Up The Duff

How are we going to afford it? That is the ever-recurring question which seems to spring up when hopeful parents start discussing the when and how of starting a family. The answer will likely dictate which parent will take all or most of the parental leave, when or if both will return to work, and on what basis.
Like most Kiwis, the conversation ends with “we’ll make it work”. Which is true. But, hey, nothing wrong with a bit of forward planning right?

 
I’ve found myself in this situation this year, with our first baby due in December. So, I’ve started the financial planning (while my wife spends the money on cots, clothes and I have no idea what else). I started with making a budget – now vs. the reality when down to one income. Funnily enough, about this time last year I wrote an article about managing cash flow. I figured now was a good time to start practicing what I preach, and this is what I have learned:

  1. Assessing current debt level and current repayment obligations is key – then, upping repayments if you can, and aligning those repayments with your salary/wage pay intervals. The goal here is to reduce the debt, so that repayments reduce when you are down to one income. Aligning the pay intervals just makes budgeting and managing the repayments easier.
  2. Saving some of those hard-earned dollars now will help you to get those treats (or just buy enough nappies) later. Might be time to rethink renewing your weekly coffee cards, making your lunch, catching public transport instead of paying for parking, and not Ubering short journeys are ways I have managed this – but you will have your own negotiables and non-negotiables – just figure out what they are and where you can save. I have made use of ANZ Bonus Bonds for the simple reason that it takes four business days to cash in (avoids those spend now and regret later moments). For those of you who have more self-control, savings accounts and interest bearing deposits are great options.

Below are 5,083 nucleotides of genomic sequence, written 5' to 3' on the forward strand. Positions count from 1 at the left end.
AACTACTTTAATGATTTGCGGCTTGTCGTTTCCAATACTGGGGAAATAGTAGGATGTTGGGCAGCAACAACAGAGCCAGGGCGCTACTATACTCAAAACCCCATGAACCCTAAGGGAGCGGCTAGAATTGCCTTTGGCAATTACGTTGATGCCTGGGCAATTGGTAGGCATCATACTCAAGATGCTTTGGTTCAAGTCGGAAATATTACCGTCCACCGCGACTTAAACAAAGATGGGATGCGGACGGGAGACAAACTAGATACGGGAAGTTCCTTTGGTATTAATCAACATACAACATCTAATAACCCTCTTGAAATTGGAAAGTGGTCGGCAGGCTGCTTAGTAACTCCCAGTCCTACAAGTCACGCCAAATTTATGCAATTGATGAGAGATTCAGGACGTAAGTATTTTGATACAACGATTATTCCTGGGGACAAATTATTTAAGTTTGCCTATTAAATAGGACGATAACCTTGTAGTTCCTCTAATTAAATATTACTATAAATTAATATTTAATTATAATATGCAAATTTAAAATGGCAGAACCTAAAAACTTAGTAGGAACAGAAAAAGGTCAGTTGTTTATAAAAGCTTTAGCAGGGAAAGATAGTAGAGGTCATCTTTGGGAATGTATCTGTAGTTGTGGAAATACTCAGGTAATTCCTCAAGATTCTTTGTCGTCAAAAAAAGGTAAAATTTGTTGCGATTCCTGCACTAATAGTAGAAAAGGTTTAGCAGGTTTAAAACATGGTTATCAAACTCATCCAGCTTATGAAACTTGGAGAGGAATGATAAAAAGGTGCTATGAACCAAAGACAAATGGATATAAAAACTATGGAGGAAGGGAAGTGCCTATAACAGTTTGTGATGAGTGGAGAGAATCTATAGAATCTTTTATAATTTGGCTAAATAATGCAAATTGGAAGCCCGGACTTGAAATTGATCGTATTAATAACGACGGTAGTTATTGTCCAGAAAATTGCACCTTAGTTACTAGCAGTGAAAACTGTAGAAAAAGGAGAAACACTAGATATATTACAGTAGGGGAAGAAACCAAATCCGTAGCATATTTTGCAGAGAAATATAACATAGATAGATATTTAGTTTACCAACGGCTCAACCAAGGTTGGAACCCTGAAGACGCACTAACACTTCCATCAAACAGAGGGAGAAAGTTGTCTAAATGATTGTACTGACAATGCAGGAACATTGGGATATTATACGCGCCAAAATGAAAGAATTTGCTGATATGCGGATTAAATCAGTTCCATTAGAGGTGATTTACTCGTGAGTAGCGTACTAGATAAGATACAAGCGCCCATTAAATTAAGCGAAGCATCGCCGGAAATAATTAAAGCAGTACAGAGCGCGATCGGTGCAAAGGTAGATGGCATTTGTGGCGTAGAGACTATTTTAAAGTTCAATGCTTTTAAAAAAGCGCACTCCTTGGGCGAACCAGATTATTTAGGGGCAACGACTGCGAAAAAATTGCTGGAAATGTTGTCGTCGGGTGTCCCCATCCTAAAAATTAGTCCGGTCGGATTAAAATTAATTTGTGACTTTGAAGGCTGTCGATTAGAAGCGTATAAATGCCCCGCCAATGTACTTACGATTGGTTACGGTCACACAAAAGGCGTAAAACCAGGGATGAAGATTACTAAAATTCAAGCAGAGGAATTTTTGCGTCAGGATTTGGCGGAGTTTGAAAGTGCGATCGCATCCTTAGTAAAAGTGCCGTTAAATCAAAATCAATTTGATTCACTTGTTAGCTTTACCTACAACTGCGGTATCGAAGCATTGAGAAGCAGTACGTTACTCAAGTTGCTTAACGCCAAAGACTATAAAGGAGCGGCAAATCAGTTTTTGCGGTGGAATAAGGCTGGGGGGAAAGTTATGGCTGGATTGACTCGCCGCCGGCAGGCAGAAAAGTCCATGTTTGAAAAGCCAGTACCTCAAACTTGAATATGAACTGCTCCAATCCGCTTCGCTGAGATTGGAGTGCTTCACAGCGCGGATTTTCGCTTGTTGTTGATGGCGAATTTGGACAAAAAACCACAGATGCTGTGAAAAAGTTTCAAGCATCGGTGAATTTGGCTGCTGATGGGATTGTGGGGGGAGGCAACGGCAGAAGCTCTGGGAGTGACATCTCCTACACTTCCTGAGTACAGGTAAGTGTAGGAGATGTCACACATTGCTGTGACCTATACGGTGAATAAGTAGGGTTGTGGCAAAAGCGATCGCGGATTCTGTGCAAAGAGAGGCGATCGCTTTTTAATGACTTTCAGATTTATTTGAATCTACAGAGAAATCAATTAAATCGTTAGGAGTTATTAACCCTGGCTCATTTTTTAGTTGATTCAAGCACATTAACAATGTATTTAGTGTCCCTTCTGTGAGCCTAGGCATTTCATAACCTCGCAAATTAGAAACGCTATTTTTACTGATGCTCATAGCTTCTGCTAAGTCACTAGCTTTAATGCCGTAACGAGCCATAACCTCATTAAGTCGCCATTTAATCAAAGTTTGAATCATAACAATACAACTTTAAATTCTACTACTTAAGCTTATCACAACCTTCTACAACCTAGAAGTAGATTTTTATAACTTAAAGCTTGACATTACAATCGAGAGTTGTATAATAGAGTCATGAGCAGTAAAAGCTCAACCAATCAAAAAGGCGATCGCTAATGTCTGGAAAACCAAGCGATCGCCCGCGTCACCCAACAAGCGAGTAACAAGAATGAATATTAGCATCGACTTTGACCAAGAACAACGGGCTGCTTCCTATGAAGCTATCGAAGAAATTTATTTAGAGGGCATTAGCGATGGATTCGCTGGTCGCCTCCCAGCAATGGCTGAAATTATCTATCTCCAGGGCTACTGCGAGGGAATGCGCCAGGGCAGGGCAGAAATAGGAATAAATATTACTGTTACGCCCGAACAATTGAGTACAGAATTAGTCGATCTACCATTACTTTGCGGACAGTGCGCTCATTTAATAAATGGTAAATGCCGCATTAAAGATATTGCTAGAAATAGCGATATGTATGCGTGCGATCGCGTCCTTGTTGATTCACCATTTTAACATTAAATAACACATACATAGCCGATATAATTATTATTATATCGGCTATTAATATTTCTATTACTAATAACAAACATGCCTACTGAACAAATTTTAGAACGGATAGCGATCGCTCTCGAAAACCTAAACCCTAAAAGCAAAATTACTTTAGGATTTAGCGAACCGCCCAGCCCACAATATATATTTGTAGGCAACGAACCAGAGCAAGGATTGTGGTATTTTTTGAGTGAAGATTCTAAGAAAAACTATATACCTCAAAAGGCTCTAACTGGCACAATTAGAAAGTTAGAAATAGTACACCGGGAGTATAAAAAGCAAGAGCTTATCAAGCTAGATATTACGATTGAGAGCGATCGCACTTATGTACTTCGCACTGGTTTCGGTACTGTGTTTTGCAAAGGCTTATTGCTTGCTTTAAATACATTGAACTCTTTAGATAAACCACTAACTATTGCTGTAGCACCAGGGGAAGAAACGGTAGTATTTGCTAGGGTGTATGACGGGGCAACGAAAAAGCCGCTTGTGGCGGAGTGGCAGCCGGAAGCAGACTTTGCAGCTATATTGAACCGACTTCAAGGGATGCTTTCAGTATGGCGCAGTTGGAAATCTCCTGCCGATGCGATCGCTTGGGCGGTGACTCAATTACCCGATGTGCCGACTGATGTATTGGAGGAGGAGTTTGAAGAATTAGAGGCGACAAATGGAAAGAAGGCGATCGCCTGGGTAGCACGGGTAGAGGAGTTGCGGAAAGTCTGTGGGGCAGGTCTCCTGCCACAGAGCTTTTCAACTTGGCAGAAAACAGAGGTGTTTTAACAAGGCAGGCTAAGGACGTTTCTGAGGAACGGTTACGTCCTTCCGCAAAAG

3. Check your entitlements to paid parental leave, Best Start Tax Credits (compliments of Jacinda – but you don’t get these at the same time as parental leave payments), and if you are eligible, working for families assistance. Fill in the relevant forms and don’t leave it to the last minute. Here are some helpful links:
    1. Paid parental leave: https://www.ird.govt.nz/paid-parental-leave/apply
    2. Best start tax credit: https://www.ird.govt.nz/working-for-families/applying/best-start
    3. Working for families tax credits: https://www.ird.govt.nz/working-for-families
  4. See your bank or finance provider if you have a mortgage (or other significant debts) – and ask if you can go on a mortgage holiday and/or do interest only payments while one parent is on leave. Most banks are open to mortgage holidays (depending on the equity in the property) or interest only payments (this is a back-up if you don’t have enough equity). We recently found out that it is important to book an appointment with a mortgage consultant to get this put this in place – so, again, don’t leave it to the last minute.

If all of this has made you want to bury your head in the sand, you’re not alone, me too. So, it’s important to keep your eye on the prize – making sure you will be able to feed and clothe that tiny human when they arrive. Don’t forget to enjoy the journey too, occasional treats and spending time with the significant other make the planning seem more manageable, and may even remind you how you got yourselves into this situation in the first place – if you know what I mean :P.
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View the live conversation we had with Jone and his wife Tess
by viewing the clip on our YouTube channel here.
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